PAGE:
Year-long ban on social housing for homeless families in Westminster is ruled unlawful

Titina Nzolameso challenged the council and won

Titina Nzolameso challenged the council and won - Credit: Archant

A policy by Westminster Council that bans homeless families from applying for social housing for a year has been ruled unlawful by the High Court.

Judge Justice Blair QC slammed the council for implementing the rules that forced affected families to seek accommodation in the more expensive private sector until the ban was lifted after 12 months.

A case was bought to the High Court of Justice in the Strand by a married couple with three school-aged children who were made homeless due to the benefit cap.

The father works but due to the restrictions made on the amount of Housing Benefit the family were able to receive they could not afford the full rent.

Despite the council owing them a full duty to house them they barred the family from bidding for a social housing property for 12 months.


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Mr Justice Blair said the council’s policy failed on three counts including the allocation of social housing to statutorily defined group (such as this family).

He added: “A whole sub-group which is altogether excluded from the potential of being allocated social housing for 12 months… is unlawful.”

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The council has been criticised in the past in a number of legal judgements including illegally placing families in bed and breakfast accommodation for extended periods of time.

Cllr Vincenzo Rampulla, Westminster Council’s Labour housing spokesman said: “Westminster Council’s housing allocation policy is a mess. Once again the council has sought, and lost, a costly court case to defend a housing allocation policy that continues to short change Westminster families.

“The irony of the council trying to push more families into the private rent sector, some of the very landlords that are kicking out families by driving up rents in Westminster, is painful.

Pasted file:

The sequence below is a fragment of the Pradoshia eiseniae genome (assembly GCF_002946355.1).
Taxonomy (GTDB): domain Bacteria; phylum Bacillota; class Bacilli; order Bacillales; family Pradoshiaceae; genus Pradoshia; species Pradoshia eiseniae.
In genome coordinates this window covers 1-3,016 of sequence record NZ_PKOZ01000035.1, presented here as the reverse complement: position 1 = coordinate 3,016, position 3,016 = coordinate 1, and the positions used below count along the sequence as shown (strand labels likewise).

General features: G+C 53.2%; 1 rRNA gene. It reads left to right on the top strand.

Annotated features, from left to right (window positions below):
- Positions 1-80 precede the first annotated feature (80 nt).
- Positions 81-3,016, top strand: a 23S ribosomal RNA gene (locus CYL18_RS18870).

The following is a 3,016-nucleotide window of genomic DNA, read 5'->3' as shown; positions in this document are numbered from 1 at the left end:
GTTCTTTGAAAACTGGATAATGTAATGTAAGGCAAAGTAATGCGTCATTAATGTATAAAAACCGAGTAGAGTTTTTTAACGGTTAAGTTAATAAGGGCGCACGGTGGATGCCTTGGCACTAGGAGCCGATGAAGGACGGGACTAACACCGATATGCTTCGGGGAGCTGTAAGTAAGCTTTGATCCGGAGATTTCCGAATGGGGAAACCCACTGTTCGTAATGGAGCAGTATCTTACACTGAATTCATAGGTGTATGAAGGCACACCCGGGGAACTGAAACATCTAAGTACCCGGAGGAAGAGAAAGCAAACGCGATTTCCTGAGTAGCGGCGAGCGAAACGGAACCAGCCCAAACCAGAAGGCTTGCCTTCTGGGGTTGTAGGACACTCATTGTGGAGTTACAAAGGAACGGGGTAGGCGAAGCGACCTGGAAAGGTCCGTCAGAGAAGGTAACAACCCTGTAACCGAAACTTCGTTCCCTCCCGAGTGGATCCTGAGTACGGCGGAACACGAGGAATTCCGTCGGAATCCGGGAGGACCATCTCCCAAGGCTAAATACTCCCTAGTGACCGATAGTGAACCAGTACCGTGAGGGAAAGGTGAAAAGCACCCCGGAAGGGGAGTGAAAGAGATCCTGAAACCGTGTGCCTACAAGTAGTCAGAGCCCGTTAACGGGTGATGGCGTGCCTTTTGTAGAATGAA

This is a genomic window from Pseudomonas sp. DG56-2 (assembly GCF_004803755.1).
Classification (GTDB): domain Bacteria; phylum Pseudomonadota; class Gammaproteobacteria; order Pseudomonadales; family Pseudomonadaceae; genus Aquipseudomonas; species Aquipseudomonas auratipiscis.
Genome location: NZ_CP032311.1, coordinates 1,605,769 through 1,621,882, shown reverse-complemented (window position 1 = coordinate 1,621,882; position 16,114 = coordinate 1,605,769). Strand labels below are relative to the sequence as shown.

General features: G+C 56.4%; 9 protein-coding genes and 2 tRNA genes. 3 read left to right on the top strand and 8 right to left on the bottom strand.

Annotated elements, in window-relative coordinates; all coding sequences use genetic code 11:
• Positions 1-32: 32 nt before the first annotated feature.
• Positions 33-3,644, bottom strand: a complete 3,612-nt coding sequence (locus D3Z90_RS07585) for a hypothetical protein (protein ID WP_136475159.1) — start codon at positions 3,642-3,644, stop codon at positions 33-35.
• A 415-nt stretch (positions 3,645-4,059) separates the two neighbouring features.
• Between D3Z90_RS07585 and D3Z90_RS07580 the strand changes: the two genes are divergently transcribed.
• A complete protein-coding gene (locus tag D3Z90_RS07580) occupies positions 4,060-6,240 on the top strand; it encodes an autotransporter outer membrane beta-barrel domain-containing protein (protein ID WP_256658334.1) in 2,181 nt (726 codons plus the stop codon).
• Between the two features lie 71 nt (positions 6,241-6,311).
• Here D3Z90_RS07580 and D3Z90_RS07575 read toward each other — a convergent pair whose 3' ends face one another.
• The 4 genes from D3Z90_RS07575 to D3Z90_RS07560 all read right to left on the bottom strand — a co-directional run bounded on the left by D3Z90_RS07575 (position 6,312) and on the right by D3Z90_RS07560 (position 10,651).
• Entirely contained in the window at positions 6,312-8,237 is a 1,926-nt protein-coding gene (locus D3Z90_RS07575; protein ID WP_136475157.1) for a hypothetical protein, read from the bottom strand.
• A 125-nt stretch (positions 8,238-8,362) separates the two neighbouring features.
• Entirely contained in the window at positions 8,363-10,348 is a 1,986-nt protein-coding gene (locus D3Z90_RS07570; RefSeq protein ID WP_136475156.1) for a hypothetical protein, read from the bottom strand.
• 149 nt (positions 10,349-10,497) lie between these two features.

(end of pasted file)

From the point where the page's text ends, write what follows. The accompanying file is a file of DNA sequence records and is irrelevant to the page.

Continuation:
He added: “The council needs to face up to Westminster’s social housing need. Wasting millions of pounds on high cost, nightly booked temporary accommodation and losing expensive court cases is not the answer.

“Building more social and genuinely affordable housing in Westminster is vital in order to respond to this crisis.”

The ruling follows a public consultation by the council on a new housing strategy launched at the beginning of June with key aims to provide more affordable homes for “low and middle income households…while continuing to help the most disadvantaged.”

A spokesman for Westminster Council said: “We are disappointed with the ruling on this individual case but we will take on board what the judge has said.

“As before, we will continue to take into account the full range of considerations when finding suitable accommodation for those in housing need, including supporting some homeless households in to the private rented sector where is it affordable.

“Our view was that we didn’t want to be adding to the long queues of people waiting for a home at a time when we are trying really hard to get people in to affordable homes, which are in short supply both here and across London.”

In April, the UK’s highest court ruled Westminster Council were wrong to rule a single mother with five children has made her self intentionally homeless after she refused to move 50miles away to Milton Keynes..

Titina Nzolameso successfully argued that the council had failed to adequately seek suitable accommodation for her and her children in, or closer to, the borough.

The decision means that all local authorities will have to have a policy that anticipates housing need during the coming year, and procures sufficient temporary accommodation.

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